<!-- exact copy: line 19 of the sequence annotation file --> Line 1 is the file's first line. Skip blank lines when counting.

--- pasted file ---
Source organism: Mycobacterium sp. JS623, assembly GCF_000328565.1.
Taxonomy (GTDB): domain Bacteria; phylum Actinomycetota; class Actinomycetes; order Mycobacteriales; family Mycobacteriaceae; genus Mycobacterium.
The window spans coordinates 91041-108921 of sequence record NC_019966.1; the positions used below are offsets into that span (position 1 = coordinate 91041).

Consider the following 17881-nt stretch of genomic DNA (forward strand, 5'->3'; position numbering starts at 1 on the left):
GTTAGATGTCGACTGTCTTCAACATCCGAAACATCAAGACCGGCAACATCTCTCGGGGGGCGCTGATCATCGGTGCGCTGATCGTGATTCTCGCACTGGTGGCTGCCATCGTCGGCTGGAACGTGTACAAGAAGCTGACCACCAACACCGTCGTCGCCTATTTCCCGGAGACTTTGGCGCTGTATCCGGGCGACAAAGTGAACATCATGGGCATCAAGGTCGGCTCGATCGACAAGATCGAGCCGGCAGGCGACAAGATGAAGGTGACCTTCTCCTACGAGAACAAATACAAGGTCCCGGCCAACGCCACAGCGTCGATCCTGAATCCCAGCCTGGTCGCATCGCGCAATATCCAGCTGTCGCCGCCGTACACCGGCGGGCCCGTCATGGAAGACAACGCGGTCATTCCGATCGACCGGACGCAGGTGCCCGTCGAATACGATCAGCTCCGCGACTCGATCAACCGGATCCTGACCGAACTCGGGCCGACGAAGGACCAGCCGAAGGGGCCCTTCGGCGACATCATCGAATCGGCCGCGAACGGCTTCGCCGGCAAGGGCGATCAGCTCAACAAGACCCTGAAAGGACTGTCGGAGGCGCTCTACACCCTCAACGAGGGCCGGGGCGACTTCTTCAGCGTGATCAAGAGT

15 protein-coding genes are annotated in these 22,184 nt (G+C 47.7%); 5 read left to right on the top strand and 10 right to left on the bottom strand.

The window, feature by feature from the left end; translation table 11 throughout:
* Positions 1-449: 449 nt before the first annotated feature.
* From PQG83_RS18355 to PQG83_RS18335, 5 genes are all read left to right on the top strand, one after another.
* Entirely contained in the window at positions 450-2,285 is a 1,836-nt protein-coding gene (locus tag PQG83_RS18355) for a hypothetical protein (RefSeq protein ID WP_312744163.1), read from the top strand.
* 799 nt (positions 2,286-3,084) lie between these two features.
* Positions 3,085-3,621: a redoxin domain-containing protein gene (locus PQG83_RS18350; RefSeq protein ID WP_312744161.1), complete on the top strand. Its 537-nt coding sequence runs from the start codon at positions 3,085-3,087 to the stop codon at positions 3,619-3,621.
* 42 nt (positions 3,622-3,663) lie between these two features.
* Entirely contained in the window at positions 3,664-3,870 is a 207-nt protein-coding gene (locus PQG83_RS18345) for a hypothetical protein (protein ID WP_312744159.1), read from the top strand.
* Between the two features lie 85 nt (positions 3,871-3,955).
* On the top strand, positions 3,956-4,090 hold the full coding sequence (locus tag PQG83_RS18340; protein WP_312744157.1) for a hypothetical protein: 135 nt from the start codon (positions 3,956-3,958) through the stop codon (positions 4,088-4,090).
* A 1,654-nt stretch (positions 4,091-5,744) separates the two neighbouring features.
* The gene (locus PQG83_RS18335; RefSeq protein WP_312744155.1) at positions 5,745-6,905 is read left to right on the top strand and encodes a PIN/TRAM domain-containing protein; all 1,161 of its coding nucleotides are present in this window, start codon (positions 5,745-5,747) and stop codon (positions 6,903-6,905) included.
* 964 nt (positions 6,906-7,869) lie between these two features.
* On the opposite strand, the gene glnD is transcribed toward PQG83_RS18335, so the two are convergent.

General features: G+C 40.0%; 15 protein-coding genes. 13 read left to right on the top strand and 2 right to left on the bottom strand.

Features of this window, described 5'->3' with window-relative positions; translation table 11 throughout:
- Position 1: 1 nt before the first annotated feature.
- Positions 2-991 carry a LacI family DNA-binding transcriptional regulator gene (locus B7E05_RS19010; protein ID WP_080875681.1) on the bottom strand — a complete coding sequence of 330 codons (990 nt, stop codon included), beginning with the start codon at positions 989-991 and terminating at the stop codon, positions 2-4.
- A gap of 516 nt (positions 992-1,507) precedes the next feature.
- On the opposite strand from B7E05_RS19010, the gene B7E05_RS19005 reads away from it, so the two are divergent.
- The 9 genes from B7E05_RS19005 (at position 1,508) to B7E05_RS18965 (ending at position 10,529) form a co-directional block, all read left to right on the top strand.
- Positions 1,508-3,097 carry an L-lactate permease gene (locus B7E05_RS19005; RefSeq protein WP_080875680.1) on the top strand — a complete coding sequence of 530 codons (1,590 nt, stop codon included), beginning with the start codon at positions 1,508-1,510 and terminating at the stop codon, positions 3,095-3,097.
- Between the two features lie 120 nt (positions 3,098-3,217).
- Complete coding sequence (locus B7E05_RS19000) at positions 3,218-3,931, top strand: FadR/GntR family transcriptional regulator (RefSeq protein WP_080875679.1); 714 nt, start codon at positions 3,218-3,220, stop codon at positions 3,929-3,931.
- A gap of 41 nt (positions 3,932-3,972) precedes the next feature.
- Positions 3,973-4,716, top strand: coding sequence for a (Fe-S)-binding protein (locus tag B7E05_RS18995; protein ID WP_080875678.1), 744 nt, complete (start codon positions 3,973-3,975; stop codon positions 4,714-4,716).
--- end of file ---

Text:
* 964 nt (positions 6,906-7,869) lie between these two features.